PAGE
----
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BY FOWL MEANS OR FAIR, BOUNTIFUL PAINTER WILL COMPETE IN D.C.

Years of practice have paid off for 18-year-old Michael Romney, whose painting of a pair of old-squaw ducks placed first in a U.S. Fish and Wildlife Service contest.

Romney began raising ducks and pheasants in the back yard of his family's Bountiful home when he was 6 years old. In seventh grade, he was drawing them, and by the time he reached high school, he was painting birds and other wildlife in oils.As the Utah winner in the Federal Junior Duck Stamp Design Contest sponsored by the wildlife service, Romney now will compete in Washington, D.C., against winners from other states.

The paintings will be judged by artists and waterfowl experts, with the winning painting to be featured on duck stamps sold to hunters nationwide. A first-place win also would bring a $2,500 cash scholarship for college.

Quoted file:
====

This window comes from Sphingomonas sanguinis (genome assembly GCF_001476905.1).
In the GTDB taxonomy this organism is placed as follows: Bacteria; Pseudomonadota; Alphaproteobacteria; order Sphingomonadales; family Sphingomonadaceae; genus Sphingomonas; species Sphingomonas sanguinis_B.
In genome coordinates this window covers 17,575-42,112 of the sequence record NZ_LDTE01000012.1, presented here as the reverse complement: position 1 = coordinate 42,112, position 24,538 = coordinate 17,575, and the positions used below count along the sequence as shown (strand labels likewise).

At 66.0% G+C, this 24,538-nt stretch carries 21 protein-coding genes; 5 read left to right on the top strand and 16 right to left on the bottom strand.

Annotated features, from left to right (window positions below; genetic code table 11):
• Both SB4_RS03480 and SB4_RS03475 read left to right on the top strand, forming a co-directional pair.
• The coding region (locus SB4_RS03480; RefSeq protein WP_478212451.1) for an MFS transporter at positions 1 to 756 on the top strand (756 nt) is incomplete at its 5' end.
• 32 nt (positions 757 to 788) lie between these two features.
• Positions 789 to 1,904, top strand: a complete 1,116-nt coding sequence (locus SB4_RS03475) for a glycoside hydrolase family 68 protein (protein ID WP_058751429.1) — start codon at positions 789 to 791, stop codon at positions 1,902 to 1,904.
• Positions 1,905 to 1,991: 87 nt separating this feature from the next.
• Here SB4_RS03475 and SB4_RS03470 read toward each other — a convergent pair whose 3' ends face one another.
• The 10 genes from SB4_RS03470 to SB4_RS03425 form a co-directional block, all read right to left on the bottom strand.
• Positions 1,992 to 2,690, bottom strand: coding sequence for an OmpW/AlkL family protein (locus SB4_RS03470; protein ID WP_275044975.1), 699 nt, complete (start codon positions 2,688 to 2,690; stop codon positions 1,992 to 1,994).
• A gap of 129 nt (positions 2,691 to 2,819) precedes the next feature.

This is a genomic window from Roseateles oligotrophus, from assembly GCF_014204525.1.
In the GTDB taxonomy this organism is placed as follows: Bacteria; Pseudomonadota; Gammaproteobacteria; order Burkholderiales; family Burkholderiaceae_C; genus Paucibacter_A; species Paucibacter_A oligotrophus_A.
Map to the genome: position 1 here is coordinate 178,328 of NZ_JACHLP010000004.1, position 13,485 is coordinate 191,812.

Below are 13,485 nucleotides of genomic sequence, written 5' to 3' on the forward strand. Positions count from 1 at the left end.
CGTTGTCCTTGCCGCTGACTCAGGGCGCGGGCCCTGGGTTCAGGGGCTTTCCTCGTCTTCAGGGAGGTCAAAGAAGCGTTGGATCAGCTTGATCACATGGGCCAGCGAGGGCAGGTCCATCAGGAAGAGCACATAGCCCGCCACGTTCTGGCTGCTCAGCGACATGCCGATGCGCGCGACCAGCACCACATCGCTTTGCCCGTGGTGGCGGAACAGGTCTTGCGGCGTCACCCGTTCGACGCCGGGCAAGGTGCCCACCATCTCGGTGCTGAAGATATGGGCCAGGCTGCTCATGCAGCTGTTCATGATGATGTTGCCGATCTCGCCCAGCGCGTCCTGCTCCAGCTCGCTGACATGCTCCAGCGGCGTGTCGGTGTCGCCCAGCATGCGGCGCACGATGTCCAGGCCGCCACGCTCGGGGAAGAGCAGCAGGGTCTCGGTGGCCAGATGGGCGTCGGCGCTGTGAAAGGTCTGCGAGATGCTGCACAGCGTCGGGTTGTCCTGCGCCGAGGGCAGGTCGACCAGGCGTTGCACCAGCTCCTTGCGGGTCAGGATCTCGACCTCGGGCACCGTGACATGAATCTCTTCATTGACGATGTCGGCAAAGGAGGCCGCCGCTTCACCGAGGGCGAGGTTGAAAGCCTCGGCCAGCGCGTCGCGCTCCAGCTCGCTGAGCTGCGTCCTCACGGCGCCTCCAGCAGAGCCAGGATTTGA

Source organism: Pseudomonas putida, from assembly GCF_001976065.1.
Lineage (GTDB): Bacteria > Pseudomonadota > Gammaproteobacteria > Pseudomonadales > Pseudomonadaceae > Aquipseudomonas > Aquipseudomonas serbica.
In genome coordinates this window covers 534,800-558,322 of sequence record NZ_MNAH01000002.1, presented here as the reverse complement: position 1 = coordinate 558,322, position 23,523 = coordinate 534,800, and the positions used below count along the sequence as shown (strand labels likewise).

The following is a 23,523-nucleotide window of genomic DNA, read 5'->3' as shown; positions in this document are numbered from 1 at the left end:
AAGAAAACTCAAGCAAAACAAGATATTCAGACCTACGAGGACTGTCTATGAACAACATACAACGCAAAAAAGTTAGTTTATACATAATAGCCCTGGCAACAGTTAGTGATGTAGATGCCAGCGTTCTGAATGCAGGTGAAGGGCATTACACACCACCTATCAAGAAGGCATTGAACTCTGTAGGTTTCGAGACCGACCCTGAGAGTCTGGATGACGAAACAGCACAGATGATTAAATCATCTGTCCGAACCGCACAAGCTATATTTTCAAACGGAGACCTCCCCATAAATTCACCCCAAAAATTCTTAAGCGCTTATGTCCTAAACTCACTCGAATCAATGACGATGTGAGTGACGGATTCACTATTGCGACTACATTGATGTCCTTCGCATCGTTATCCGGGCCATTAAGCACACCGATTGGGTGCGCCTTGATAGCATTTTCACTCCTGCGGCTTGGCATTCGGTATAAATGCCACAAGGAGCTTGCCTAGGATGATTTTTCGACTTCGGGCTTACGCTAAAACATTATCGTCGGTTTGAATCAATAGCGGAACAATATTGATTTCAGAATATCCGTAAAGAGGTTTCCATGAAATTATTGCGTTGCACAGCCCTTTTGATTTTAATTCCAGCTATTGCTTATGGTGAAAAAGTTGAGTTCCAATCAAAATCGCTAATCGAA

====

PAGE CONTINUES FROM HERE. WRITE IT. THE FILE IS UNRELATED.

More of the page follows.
Romney, whose work is exhibited at the Springville Art Museum, was named best amateur at the 1995 Utah State Fair Art Show and is Viewmont High School's regional art finalist in the Sterling Scholar competition.

He plans to attend Ricks College in Rexburg, Idaho, and then Utah State University in Logan to study for a career in commercial art.

His winning painting is on exhibit at the Ogden Nature Center, which co-sponsored the competition in Utah with the state Division of Wildlife Resources.

Mary Hall, executive director of the center, said the contest drew 110 entries this year from students in grades kindergarten through 12. Last year, Alta High's Daniel Murri took second place in the national finals.